Monday, February 18, 2013
Why we’re grateful for Newcastle and The Hunter
Ladies Lunch the Landing Bar and Kitchen: http://thelanding.com.au/
I recently took the highway from Sydney to Newcastle for no other reason than to have lunch with some fabulous women who like to write, read, talk, eat and who also LOVE where they live in the Hunter. It would be an understatement to say I was totally surprised as I cruised into town and absorbed how the city had changed since my last visit there, back when, well I can’t even remember.
The entire waterfront /harbourside has turned into a social hub of bars and restaurants, making it the perfect setting for almost any gathering, just like ours pictured above.
So impressed with the ‘new Newcastle’ was I, that I need to let everyone else in on what still appears to be a well-kept secret to those of us who don’t reside there. I asked a few of the ladies I lunched with if they’d share why they are grateful for living in Newcastle aka Newy! Here’s what they said…
Broadcaster and beekeeper Carol D with moi
Local ABC broadcaster, writer, beekeeper and deadly diva Carol Duncan says quite simply: The place is just freaking fabulous! My first few years were spent on a dairy farm in Northern NSW before my family moved back to Sydney to send us to school so I guess I have a foot in each camp - country kid and city slicker. Newcastle offers me (and my family) all the great things of a big city but without the dramas and huge expense. We live on an acreage just 15 minutes from the CBD with Lake Macquarie five minutes in one direction and the ocean five minutes in the other. While Sydney is a huge part of my heart and my family history, Newcastle is a beautiful city, which seems to get better every day. My children are Novocastrians! Now there's a concept I find quite odd after generations of being Sydney people!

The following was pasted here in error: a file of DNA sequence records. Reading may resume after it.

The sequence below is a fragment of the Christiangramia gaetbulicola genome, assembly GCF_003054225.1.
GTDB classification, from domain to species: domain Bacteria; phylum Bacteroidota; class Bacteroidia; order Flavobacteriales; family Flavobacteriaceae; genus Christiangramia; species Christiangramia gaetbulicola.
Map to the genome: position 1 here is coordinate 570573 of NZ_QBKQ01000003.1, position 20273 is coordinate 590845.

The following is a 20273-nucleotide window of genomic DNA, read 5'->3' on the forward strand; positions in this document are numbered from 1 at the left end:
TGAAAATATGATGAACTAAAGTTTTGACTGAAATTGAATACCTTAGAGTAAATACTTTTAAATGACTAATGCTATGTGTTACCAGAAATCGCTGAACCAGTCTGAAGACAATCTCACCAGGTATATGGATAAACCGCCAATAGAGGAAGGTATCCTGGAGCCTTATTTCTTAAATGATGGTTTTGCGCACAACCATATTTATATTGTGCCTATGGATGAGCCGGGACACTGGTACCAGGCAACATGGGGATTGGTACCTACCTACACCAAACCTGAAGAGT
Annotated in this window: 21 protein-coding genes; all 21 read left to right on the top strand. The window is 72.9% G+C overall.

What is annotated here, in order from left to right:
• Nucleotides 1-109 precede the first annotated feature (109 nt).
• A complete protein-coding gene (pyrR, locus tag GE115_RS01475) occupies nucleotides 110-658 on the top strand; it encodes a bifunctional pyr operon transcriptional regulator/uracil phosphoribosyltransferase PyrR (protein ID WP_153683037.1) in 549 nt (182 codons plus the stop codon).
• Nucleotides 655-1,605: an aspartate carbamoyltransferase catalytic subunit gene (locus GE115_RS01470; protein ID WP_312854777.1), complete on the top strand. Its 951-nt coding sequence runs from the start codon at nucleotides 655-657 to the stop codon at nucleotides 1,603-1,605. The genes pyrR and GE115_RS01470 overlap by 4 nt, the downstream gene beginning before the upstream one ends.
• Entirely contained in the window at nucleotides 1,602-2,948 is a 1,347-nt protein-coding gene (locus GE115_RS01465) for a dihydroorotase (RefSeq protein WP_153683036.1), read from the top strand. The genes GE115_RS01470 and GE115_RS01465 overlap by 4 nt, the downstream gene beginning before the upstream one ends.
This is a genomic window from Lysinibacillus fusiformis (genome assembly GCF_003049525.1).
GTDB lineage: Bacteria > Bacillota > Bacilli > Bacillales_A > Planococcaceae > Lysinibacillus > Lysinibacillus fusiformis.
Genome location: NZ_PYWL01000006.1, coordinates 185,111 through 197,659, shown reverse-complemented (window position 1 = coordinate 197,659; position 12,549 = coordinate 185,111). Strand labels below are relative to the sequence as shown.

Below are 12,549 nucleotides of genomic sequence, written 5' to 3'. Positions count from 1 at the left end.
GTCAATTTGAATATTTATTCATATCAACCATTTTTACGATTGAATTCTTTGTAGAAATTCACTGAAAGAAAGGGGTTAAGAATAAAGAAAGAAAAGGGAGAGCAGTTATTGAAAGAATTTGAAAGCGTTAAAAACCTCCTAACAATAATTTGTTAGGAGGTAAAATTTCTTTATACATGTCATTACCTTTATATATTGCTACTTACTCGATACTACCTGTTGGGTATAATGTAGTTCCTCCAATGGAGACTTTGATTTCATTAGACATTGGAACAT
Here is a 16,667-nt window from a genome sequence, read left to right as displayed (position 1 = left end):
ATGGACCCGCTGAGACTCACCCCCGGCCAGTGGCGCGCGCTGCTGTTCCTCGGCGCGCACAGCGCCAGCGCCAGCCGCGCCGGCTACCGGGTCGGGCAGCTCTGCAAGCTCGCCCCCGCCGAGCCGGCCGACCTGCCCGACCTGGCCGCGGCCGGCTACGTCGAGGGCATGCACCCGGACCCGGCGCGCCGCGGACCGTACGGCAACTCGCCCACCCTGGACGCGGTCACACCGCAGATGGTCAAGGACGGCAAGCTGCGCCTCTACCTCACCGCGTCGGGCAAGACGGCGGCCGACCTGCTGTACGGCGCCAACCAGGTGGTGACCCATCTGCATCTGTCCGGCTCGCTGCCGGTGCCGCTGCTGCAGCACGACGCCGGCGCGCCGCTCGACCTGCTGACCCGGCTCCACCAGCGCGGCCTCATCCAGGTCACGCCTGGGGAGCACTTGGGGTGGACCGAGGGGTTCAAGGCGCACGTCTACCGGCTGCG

View from The Landing, love it!
Journalist, blogger, Francophile and coffee-fiend Linda Drummond says what she loves about Newcastle is: The combination of natural beauty, architectural awesome and optimism. New culture is exploding in Newy inspiring people to do something different and fabulous. The arts community is meshing perfectly with the food culture - there's a real sense of excitement here now. Linda also blogs A LOT about Newy also and you can read more here!
Writer, blogger, book reviewer and tea drinker, Susan Whelan says: There are no strangers in Newcastle. The standard Six Degrees of Separation seems to have been reduced to two here, or sometimes even one. I love that no matter who I start a conversation with, chances are we will discover a mutual friend, acquaintance or even relative. Maybe went to the same school or lived in the same street. Maybe our parents once worked for the same company. There is always someone who knows someone who shares one of your interests or can help answer a question. Lack of anonymity can be a little frustrating at times, but I am very grateful for the sense of community and belonging that results these myriad connections.
Close up on Crown Street by night
A lover of old-fashioned mix tapes, old buildings and Doctor Who, Athena says: It's laid back lifestyle and spectacular beaches. The diverse art and music scenes, the fabulous world class restaurants and wine and because of its size and compactness, we can connect through twitter with all these things and people on a personal level and in real life. It's a place that every day you see reminders of it's past but also see its vibrant and exciting present and future.
A fleeting hello with Jayne Kearney while I prepared for a long, Newy lunch!